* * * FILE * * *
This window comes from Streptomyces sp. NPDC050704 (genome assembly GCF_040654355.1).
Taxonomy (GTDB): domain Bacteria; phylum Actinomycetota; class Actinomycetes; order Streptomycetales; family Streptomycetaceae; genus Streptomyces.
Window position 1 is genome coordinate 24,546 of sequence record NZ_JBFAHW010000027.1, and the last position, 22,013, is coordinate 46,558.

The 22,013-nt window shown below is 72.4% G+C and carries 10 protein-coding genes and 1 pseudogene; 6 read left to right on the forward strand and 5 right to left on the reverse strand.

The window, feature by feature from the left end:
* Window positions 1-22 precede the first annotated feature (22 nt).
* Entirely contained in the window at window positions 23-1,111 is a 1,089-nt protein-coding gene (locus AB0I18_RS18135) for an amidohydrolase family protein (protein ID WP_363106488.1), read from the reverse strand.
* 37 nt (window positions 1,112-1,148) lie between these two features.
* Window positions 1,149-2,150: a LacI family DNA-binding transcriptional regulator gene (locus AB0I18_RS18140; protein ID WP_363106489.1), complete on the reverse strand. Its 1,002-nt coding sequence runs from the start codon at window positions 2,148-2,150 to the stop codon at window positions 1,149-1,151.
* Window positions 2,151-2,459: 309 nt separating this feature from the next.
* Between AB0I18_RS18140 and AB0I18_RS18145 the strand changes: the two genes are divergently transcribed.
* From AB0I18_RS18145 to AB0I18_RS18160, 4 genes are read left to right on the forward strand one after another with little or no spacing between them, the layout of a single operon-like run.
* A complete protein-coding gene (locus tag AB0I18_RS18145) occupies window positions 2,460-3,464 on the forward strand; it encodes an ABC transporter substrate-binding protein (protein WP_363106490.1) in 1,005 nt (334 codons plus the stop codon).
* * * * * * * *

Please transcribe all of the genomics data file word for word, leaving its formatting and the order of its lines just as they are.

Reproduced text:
This window comes from Streptomyces sp. NPDC050704 (genome assembly GCF_040654355.1).
Taxonomy (GTDB): domain Bacteria; phylum Actinomycetota; class Actinomycetes; order Streptomycetales; family Streptomycetaceae; genus Streptomyces.
Window position 1 is genome coordinate 24,546 of sequence record NZ_JBFAHW010000027.1, and the last position, 22,013, is coordinate 46,558.

The 22,013-nt window shown below is 72.4% G+C and carries 10 protein-coding genes and 1 pseudogene; 6 read left to right on the forward strand and 5 right to left on the reverse strand.

The window, feature by feature from the left end:
* Window positions 1-22 precede the first annotated feature (22 nt).
* Entirely contained in the window at window positions 23-1,111 is a 1,089-nt protein-coding gene (locus AB0I18_RS18135) for an amidohydrolase family protein (protein ID WP_363106488.1), read from the reverse strand.
* 37 nt (window positions 1,112-1,148) lie between these two features.
* Window positions 1,149-2,150: a LacI family DNA-binding transcriptional regulator gene (locus AB0I18_RS18140; protein ID WP_363106489.1), complete on the reverse strand. Its 1,002-nt coding sequence runs from the start codon at window positions 2,148-2,150 to the stop codon at window positions 1,149-1,151.
* Window positions 2,151-2,459: 309 nt separating this feature from the next.
* Between AB0I18_RS18140 and AB0I18_RS18145 the strand changes: the two genes are divergently transcribed.
* From AB0I18_RS18145 to AB0I18_RS18160, 4 genes are read left to right on the forward strand one after another with little or no spacing between them, the layout of a single operon-like run.
* A complete protein-coding gene (locus tag AB0I18_RS18145) occupies window positions 2,460-3,464 on the forward strand; it encodes an ABC transporter substrate-binding protein (protein WP_363106490.1) in 1,005 nt (334 codons plus the stop codon).